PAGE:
Library offers ‘pawsitive’ reading experiences

Siblings Amélie and Joseph enjoy time reading to Toby at the Medfield Library.

By Laura Drinan
Hometown Weekly Reporter

The Medfield Public Library’s Children’s Department hosted a very special guest on January 13. He waltzed up the stairs to the Children’s Library, his golden brown locks bouncing with every step. He was a superstar at the library, with every visitor’s head turning to look at him and many coming up to greet him.

The guest, Toby, a miniature goldendoodle therapy dog, was certainly given a warm welcome to the library’s “Read to a Dog” program.

The idea to have children read to a dog has been has been well received by libraries across the nation, and the Medfield Library refused to pass up an opportunity to combine literacy development and canine companionship.

“The whole concept of ‘Read to a Dog’ is that, ideally, they go in by themselves instead of with a parent, and the dog is not going to correct them or anything,” said Head of Children’s Services Bernadette Foley. “And if they can’t read, they can just look at the book and make up a story. It’s a great literacy tool for building confidence.”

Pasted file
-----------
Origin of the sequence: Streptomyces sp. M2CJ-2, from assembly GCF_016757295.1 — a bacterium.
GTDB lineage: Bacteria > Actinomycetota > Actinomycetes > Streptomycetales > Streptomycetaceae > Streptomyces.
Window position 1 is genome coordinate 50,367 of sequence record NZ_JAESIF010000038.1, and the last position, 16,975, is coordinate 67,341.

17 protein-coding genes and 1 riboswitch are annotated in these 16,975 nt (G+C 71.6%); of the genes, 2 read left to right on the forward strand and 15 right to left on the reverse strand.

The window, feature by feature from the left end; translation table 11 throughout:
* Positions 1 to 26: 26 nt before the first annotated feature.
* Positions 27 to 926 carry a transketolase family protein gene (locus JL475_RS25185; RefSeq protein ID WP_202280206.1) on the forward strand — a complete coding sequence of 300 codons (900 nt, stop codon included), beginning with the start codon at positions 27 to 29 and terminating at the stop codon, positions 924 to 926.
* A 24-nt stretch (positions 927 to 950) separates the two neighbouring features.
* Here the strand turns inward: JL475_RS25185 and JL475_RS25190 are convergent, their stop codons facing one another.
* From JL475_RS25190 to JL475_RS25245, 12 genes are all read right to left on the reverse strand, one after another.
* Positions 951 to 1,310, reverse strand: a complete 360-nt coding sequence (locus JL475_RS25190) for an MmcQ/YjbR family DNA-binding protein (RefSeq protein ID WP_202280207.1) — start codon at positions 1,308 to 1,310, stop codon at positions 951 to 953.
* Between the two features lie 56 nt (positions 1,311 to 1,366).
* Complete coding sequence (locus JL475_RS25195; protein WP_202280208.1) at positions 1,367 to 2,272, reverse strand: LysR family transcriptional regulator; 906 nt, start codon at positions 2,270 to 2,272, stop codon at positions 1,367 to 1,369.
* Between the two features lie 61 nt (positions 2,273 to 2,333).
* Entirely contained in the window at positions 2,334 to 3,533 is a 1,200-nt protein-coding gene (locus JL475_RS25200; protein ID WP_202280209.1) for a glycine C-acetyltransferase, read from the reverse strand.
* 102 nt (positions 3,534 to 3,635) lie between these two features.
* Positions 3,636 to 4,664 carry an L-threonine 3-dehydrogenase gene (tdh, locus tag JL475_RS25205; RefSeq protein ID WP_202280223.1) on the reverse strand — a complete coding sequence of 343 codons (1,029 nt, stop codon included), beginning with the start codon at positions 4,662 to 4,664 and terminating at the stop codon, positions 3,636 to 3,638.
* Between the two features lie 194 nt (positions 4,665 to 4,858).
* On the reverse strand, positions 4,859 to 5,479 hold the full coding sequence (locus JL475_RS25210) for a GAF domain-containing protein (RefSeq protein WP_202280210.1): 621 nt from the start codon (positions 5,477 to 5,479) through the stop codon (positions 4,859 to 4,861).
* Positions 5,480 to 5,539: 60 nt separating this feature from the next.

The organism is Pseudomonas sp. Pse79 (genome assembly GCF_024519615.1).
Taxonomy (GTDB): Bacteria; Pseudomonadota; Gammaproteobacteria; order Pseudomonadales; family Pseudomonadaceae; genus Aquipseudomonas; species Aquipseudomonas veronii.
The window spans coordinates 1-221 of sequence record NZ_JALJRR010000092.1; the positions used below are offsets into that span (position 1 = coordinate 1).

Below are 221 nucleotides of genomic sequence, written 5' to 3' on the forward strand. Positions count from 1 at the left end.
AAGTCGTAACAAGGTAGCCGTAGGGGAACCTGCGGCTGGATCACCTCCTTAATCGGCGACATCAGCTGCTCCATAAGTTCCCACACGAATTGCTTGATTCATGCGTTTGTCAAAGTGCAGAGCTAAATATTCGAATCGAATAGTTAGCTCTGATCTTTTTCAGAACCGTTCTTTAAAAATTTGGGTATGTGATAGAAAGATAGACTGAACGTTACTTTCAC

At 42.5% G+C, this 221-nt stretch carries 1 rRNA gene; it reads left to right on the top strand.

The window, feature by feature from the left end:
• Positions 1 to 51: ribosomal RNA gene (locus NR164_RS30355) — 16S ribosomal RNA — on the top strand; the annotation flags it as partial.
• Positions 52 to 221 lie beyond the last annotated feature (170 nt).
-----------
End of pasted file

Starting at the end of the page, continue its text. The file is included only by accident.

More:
Toby’s owner, Allyson Reine, sat in on the sessions, but only to make sure Toby was being a polite listener. Without any parents or teachers in the room while the children read, Toby acted as a non-judgmental audience. Of course, the young readers also appreciated Toby’s cuteness and friendliness, too.

Children’s Services Assistant Veronique Chechile’s children are huge fans of the program, having signed up for the first two slots in the afternoon. Although each child is supposed to read for 15 minutes, nine-year-old Joseph and his five-year-old sister, Amélie, combine their sessions to read to Toby for half an hour.

Joseph read a Star Wars book aloud, informing the dog all about the Jawas that populate Tatooine. Every once in a while, Joseph would look up from his book, give Toby a big smile, and spend a minute petting him before returning to reading.

While her brother read, Amélie listened quietly, patting Toby on the head as he rested on the carpet. After fifteen minutes, Joseph offered Amélie a turn to read. She had brought a book about figure skating to entertain Toby, but candidly admitted that she doesn’t yet know how to read.

So, she chose a picture book that she thought Toby might enjoy and followed along as Joseph read it aloud, turning the page as he finished reading each one.

With several other children excitedly awaiting their time with Toby, it was clear that visitors were thankful to have the petite canine’s companionship at the library.

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